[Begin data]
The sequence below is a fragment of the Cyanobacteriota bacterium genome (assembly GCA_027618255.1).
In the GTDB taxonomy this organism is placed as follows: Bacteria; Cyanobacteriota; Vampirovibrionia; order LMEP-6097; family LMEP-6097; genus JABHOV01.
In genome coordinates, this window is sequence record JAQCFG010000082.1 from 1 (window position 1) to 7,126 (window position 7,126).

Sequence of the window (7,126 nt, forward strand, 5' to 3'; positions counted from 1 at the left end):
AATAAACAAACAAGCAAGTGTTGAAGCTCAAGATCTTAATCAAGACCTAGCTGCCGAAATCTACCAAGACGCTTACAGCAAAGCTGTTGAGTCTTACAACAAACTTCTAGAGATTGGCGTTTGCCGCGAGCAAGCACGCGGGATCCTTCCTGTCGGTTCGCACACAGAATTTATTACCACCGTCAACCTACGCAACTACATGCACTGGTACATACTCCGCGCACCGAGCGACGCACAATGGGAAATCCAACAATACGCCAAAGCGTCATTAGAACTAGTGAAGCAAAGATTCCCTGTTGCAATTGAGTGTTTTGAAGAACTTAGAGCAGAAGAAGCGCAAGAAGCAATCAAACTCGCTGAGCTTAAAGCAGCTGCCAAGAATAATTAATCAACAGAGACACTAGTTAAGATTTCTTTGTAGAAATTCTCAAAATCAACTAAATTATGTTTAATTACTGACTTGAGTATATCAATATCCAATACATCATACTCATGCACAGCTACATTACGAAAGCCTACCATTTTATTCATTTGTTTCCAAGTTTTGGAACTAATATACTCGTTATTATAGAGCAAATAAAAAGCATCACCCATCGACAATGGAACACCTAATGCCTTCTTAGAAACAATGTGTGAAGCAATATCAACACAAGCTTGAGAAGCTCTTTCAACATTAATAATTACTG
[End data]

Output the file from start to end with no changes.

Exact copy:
The sequence below is a fragment of the Cyanobacteriota bacterium genome (assembly GCA_027618255.1).
In the GTDB taxonomy this organism is placed as follows: Bacteria; Cyanobacteriota; Vampirovibrionia; order LMEP-6097; family LMEP-6097; genus JABHOV01.
In genome coordinates, this window is sequence record JAQCFG010000082.1 from 1 (window position 1) to 7,126 (window position 7,126).

Sequence of the window (7,126 nt, forward strand, 5' to 3'; positions counted from 1 at the left end):
AATAAACAAACAAGCAAGTGTTGAAGCTCAAGATCTTAATCAAGACCTAGCTGCCGAAATCTACCAAGACGCTTACAGCAAAGCTGTTGAGTCTTACAACAAACTTCTAGAGATTGGCGTTTGCCGCGAGCAAGCACGCGGGATCCTTCCTGTCGGTTCGCACACAGAATTTATTACCACCGTCAACCTACGCAACTACATGCACTGGTACATACTCCGCGCACCGAGCGACGCACAATGGGAAATCCAACAATACGCCAAAGCGTCATTAGAACTAGTGAAGCAAAGATTCCCTGTTGCAATTGAGTGTTTTGAAGAACTTAGAGCAGAAGAAGCGCAAGAAGCAATCAAACTCGCTGAGCTTAAAGCAGCTGCCAAGAATAATTAATCAACAGAGACACTAGTTAAGATTTCTTTGTAGAAATTCTCAAAATCAACTAAATTATGTTTAATTACTGACTTGAGTATATCAATATCCAATACATCATACTCATGCACAGCTACATTACGAAAGCCTACCATTTTATTCATTTGTTTCCAAGTTTTGGAACTAATATACTCGTTATTATAGAGCAAATAAAAAGCATCACCCATCGACAATGGAACACCTAATGCCTTCTTAGAAACAATGTGTGAAGCAATATCAACACAAGCTTGAGAAGCTCTTTCAACATTAATAATTACTG